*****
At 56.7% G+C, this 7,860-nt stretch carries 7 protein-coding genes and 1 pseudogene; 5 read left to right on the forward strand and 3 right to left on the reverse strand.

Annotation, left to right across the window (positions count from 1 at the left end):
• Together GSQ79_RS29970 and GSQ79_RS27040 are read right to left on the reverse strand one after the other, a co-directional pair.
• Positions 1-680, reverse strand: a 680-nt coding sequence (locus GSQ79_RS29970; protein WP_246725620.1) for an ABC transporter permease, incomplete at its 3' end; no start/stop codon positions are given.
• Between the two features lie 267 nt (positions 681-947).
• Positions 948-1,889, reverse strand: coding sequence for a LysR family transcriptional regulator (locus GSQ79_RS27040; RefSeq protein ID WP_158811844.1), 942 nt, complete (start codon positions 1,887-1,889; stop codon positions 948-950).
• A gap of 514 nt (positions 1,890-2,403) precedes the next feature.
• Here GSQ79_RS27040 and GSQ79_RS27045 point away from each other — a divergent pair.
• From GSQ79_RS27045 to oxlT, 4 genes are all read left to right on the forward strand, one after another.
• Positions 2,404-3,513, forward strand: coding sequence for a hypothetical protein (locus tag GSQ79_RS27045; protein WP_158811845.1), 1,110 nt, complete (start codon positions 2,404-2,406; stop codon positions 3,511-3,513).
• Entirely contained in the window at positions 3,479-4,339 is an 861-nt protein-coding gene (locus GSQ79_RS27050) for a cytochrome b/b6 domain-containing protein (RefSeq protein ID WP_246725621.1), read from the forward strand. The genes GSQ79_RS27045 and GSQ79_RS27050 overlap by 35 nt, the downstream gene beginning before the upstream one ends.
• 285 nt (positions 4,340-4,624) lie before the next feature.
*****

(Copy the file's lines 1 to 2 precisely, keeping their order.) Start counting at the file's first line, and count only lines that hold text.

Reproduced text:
At 56.7% G+C, this 7,860-nt stretch carries 7 protein-coding genes and 1 pseudogene; 5 read left to right on the forward strand and 3 right to left on the reverse strand.

Annotation, left to right across the window (positions count from 1 at the left end):